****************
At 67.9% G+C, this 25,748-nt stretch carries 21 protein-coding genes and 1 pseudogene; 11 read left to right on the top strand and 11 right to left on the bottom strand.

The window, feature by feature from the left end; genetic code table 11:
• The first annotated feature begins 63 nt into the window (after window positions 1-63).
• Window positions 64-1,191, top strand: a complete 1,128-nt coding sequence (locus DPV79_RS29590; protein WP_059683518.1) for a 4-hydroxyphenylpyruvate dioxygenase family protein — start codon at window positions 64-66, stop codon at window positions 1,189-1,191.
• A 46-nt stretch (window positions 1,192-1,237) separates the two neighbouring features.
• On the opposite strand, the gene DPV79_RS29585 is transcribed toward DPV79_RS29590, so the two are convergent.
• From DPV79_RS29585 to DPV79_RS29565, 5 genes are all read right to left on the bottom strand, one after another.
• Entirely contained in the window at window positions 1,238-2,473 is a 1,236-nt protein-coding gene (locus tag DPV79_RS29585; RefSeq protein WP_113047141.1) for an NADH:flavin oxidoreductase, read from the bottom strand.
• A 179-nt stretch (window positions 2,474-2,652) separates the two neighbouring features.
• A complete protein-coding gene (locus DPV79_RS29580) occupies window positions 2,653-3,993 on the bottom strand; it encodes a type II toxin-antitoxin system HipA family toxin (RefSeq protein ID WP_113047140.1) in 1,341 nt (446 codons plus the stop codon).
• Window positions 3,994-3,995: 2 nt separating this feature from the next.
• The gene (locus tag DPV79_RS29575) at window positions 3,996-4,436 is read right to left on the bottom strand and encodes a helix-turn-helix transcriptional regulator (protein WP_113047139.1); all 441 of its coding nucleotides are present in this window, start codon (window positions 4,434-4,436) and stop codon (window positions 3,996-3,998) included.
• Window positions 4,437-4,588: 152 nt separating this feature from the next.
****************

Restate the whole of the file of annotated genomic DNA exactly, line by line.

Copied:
At 67.9% G+C, this 25,748-nt stretch carries 21 protein-coding genes and 1 pseudogene; 11 read left to right on the top strand and 11 right to left on the bottom strand.

The window, feature by feature from the left end; genetic code table 11:
• The first annotated feature begins 63 nt into the window (after window positions 1-63).
• Window positions 64-1,191, top strand: a complete 1,128-nt coding sequence (locus DPV79_RS29590; protein WP_059683518.1) for a 4-hydroxyphenylpyruvate dioxygenase family protein — start codon at window positions 64-66, stop codon at window positions 1,189-1,191.
• A 46-nt stretch (window positions 1,192-1,237) separates the two neighbouring features.
• On the opposite strand, the gene DPV79_RS29585 is transcribed toward DPV79_RS29590, so the two are convergent.
• From DPV79_RS29585 to DPV79_RS29565, 5 genes are all read right to left on the bottom strand, one after another.
• Entirely contained in the window at window positions 1,238-2,473 is a 1,236-nt protein-coding gene (locus tag DPV79_RS29585; RefSeq protein WP_113047141.1) for an NADH:flavin oxidoreductase, read from the bottom strand.
• A 179-nt stretch (window positions 2,474-2,652) separates the two neighbouring features.
• A complete protein-coding gene (locus DPV79_RS29580) occupies window positions 2,653-3,993 on the bottom strand; it encodes a type II toxin-antitoxin system HipA family toxin (RefSeq protein ID WP_113047140.1) in 1,341 nt (446 codons plus the stop codon).
• Window positions 3,994-3,995: 2 nt separating this feature from the next.
• The gene (locus tag DPV79_RS29575) at window positions 3,996-4,436 is read right to left on the bottom strand and encodes a helix-turn-helix transcriptional regulator (protein WP_113047139.1); all 441 of its coding nucleotides are present in this window, start codon (window positions 4,434-4,436) and stop codon (window positions 3,996-3,998) included.
• Window positions 4,437-4,588: 152 nt separating this feature from the next.